Employment History: Professor at University of Tennessee (2004-present); Professor at Florida State University (1999-2004), Associate Professor at Florida State University (1994-1999); Assistant Professor at Florida State University (1992-1994); Research Associate at the University of California at Santa Barbara (1988-1991); Research Associate at the University of Illinois at Urbana-Champaign (1985-1988).
Principal Research Interests: Theoretical Condensed Matter Physics. Strongly correlated electrons; high critical temperature superconductors; colossal magnetoresistive manganites; magnetism; numerical methods; computational physics.
Other professional activities: APS: Leader and Team Member of Status of Women Site Visits Committee (since 2003); Member at Large of the Executive Committee of the Division of Computational Physics (1998-2000); Member of the Nominating Committee for the Division of Computational Physics (2003-2005); Member of Metropolis Award Committee (2008-2010); Member of Program Committee of DCOMP (2010); co-organizer of Focus Topics Session at March Meeting (2012). Co-organizer of several workshops and conferences; Member of Review Panels at several National Labs. Member: APS, AAAS.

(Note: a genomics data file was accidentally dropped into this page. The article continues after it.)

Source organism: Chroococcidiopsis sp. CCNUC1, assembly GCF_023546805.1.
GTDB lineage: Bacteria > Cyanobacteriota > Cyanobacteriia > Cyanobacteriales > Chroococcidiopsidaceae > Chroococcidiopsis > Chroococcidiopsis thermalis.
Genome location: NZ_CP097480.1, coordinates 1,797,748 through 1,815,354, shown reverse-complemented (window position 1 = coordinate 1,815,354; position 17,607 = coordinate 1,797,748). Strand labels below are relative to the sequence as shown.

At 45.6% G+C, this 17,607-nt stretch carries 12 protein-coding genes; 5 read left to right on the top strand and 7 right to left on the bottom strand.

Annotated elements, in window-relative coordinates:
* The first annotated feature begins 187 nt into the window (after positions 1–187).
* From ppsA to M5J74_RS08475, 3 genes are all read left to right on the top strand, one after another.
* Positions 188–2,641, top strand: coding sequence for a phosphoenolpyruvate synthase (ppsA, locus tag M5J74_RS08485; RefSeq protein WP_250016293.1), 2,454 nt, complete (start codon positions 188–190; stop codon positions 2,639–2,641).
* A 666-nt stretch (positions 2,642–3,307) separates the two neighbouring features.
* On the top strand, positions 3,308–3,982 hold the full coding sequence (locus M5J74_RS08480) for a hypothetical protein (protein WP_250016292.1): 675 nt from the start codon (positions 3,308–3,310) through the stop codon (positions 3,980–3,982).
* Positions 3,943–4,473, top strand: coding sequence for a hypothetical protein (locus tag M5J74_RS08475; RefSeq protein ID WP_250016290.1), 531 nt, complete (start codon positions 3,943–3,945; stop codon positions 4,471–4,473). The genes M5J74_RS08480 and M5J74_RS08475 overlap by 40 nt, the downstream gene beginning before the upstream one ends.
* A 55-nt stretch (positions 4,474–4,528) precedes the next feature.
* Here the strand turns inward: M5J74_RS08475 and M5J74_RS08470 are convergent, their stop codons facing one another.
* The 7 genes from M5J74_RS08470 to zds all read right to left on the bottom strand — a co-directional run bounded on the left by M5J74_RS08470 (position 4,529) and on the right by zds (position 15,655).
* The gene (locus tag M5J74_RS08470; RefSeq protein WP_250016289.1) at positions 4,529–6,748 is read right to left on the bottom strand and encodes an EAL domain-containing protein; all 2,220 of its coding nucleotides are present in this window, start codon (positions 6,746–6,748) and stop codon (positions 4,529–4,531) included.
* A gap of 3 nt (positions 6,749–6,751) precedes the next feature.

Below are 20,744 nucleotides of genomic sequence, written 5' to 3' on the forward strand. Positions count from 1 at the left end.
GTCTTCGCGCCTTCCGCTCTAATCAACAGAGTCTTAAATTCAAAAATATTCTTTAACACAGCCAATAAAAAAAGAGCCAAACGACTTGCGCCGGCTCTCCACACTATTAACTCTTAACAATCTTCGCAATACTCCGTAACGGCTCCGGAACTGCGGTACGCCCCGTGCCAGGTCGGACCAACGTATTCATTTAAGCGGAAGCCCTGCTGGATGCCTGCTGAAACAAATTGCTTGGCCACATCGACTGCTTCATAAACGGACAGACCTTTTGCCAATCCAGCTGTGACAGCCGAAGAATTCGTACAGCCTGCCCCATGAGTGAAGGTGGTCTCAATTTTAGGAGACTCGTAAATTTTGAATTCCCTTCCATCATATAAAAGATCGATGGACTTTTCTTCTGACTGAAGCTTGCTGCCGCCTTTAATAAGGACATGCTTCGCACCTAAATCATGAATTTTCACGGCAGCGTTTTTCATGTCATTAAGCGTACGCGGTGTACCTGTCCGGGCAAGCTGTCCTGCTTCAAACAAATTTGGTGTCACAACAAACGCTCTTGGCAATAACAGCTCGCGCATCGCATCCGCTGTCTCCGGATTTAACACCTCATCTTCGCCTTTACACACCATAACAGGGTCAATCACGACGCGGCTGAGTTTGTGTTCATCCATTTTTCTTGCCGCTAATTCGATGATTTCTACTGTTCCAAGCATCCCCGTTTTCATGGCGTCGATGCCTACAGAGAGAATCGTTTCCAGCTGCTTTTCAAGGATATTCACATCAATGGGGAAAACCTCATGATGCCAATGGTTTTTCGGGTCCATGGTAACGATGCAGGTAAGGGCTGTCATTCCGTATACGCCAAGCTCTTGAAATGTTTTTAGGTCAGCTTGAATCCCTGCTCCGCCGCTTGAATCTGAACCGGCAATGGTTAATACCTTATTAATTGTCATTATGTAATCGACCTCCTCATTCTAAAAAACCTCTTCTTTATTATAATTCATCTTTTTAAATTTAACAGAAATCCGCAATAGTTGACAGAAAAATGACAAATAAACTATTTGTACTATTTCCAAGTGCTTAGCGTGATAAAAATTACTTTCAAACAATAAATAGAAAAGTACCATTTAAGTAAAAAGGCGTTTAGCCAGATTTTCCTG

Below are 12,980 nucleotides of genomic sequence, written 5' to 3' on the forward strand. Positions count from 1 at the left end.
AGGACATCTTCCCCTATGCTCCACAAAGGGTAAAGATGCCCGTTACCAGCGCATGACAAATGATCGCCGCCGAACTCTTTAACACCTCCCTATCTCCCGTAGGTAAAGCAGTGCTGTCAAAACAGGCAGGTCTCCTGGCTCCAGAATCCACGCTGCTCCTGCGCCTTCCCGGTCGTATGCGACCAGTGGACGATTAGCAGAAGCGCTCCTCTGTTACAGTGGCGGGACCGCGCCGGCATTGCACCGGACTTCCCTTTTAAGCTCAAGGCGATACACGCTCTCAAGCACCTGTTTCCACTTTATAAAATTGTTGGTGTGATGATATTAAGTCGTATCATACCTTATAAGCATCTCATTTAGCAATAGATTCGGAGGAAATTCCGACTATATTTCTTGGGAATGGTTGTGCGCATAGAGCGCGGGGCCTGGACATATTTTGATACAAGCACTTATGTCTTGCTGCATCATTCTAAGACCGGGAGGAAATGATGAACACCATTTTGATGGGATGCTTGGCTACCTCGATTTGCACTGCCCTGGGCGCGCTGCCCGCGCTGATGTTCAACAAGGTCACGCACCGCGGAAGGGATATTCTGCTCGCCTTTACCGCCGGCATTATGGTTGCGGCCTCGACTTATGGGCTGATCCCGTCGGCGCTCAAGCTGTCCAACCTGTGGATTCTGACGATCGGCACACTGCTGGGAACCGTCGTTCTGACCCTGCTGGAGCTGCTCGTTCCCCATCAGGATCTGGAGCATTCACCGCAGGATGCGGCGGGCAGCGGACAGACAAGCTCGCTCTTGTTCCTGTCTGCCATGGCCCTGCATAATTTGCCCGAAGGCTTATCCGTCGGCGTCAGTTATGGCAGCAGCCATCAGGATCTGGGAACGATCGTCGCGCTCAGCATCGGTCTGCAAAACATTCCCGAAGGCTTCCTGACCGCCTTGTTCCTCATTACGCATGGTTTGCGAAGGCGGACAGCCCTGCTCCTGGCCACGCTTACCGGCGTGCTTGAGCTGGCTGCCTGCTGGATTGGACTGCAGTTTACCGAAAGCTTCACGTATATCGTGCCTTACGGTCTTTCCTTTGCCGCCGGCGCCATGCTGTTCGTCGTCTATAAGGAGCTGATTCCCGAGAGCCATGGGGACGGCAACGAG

Honors: Outstanding Referee - APS (2008); Fellow of the American Physical Society (2002); Developing Scholar Award - Florida State University (1997).
Condensed Matter Physics is the APS division that serves the largest and most diverse membership due to the broad scope of exciting research fields encompassed by the discipline. Our annual divisional meeting every March gathers thousands of scientists and students that during one week showcase their research pushing the boundaries on a variety of subjects ranging from newly discovered emergent phenomena to the development of new technologies, while also presenting scientifically informed views on issues such as global warming and STEM education. It is crucial that activities such as the March meeting continue to attract the interest of the scientific community while also capturing the interest of our political representatives to ensure a continuous support of our efforts. Then, careful planning of every aspect of the March meeting, from the scientific program to the outreach efforts, is crucial to ensure the development and growth of our community. As a member-at-large of the executive committee of the division I intend to actively participate in the planning of the March Meeting and focus on the selection of new fellows whose scientific and leadership contributions showcase the relevance and impact that our field has on society.